Spain's Bankia Plummets After New Share Valuation

Pablo Blazquez Dominguez | Getty Images

Shares in Spain's largest rescued lender Bankia plummeted on Monday when they started trading after a revaluation at the end of last week as part of a bailout deal with the European Union.

The shares, which closed at 0.25 euro on Friday, dropped as much as 52 percent shortly after trading began. They recovered to trade about 23 percent lower by around 1000 GMT.

Spain's bank restructuring fund had valued the shares at 1 euro cent on Friday. The new valuation was imposed by the European Union as Bankia prepares to get a capital injection of 10.7 billion euros from European rescue funds.

Last year, Bankia became Spain's biggest-ever bank failure. The state had to nationalize the bank and apply to Europe for a 41 billion euro rescue for Bankia and others that held hundreds of billions of euros in bad debt from the country's property market crash in 2008.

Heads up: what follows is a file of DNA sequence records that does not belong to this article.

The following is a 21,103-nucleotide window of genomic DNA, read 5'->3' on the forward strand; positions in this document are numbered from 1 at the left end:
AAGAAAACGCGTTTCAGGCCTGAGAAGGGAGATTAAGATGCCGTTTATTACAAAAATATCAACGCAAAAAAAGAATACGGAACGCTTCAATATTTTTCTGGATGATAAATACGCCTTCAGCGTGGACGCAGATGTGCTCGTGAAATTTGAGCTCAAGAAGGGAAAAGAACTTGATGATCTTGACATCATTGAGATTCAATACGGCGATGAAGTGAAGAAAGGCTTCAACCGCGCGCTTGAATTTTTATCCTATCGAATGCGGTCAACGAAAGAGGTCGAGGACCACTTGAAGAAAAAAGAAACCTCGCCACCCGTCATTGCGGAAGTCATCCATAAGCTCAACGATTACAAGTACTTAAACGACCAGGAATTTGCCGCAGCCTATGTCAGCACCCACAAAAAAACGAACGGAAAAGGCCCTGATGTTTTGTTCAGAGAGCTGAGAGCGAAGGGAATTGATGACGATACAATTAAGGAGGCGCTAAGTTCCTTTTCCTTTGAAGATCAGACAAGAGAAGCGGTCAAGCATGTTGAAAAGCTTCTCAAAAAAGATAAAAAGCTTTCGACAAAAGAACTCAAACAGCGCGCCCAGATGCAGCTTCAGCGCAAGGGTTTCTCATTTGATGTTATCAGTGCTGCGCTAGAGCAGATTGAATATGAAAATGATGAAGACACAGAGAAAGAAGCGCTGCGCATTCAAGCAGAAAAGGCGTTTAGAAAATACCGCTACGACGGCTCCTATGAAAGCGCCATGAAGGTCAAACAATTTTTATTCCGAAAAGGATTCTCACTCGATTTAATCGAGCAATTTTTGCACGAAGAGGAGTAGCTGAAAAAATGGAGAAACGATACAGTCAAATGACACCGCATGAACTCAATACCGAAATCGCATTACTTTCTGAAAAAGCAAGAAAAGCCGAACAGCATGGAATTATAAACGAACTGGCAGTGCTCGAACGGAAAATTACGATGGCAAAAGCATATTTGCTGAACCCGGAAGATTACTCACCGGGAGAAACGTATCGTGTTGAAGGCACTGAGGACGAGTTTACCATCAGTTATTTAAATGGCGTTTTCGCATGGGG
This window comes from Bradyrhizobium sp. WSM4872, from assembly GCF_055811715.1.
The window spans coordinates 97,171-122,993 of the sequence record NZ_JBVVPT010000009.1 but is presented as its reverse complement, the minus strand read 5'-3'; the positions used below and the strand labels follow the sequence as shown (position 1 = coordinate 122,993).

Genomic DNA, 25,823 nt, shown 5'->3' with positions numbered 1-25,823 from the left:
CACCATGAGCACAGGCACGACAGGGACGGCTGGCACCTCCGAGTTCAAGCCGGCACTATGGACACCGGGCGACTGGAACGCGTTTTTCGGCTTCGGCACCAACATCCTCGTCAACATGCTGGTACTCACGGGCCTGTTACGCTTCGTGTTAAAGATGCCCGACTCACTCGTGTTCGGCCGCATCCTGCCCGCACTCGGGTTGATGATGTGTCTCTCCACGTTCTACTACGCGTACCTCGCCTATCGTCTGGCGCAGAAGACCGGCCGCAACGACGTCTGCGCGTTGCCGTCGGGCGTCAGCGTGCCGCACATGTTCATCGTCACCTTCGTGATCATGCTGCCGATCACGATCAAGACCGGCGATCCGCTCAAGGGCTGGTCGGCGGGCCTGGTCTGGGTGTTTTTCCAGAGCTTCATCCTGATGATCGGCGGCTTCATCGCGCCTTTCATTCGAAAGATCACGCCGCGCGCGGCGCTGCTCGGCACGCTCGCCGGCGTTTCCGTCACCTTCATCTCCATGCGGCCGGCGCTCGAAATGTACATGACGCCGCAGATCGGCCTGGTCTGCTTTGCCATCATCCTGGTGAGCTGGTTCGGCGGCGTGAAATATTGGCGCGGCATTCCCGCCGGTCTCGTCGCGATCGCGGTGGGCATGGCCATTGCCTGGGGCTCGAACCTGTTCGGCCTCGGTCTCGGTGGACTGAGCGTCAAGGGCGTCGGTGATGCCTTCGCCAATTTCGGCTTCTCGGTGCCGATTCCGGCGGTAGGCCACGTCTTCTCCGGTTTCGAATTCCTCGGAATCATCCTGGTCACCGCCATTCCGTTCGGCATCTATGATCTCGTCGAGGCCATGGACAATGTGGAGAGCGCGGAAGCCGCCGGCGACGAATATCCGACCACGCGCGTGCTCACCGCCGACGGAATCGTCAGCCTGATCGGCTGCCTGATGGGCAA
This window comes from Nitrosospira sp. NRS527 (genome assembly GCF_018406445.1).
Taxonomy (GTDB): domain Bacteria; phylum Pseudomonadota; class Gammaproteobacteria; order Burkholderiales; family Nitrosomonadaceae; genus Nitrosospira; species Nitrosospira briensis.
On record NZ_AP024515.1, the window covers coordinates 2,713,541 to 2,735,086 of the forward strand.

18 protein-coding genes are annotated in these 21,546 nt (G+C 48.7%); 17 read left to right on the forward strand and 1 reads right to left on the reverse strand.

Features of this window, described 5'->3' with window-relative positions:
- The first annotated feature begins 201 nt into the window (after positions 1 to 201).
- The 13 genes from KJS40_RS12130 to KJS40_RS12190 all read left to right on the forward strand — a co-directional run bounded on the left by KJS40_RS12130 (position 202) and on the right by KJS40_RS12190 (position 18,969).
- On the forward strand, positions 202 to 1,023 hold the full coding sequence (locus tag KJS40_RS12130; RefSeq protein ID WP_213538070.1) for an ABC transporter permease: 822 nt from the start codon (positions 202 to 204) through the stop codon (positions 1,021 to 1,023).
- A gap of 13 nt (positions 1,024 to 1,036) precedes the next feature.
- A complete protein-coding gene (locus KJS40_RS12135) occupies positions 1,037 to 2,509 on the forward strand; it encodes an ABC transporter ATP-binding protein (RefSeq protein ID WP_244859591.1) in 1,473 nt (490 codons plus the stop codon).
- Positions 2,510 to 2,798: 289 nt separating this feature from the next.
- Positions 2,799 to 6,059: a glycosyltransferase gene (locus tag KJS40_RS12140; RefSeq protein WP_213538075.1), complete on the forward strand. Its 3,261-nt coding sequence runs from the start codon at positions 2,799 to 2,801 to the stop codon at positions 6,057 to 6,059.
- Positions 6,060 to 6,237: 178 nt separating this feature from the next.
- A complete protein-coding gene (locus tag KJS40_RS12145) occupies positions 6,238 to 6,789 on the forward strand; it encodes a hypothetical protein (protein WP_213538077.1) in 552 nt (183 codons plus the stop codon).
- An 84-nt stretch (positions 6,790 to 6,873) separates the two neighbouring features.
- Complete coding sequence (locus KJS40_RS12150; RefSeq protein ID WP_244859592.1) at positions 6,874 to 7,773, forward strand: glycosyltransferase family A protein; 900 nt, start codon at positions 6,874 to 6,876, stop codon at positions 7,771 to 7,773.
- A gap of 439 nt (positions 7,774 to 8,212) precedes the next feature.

Bankia was created from a merger of seven savings banks in 2011. When the bank listed, some 350,000 Spaniards bought shares, which were worth 3.75 euros at that time.

On Monday, the shares began trading more than an hour after the market opened because demand could not match supply.

Also on Monday, credit ratings agency Standard and Poor's downgraded Bankia to BB- from BB and its parent company BFA to B- from B. It removed these ratings from negative outlook.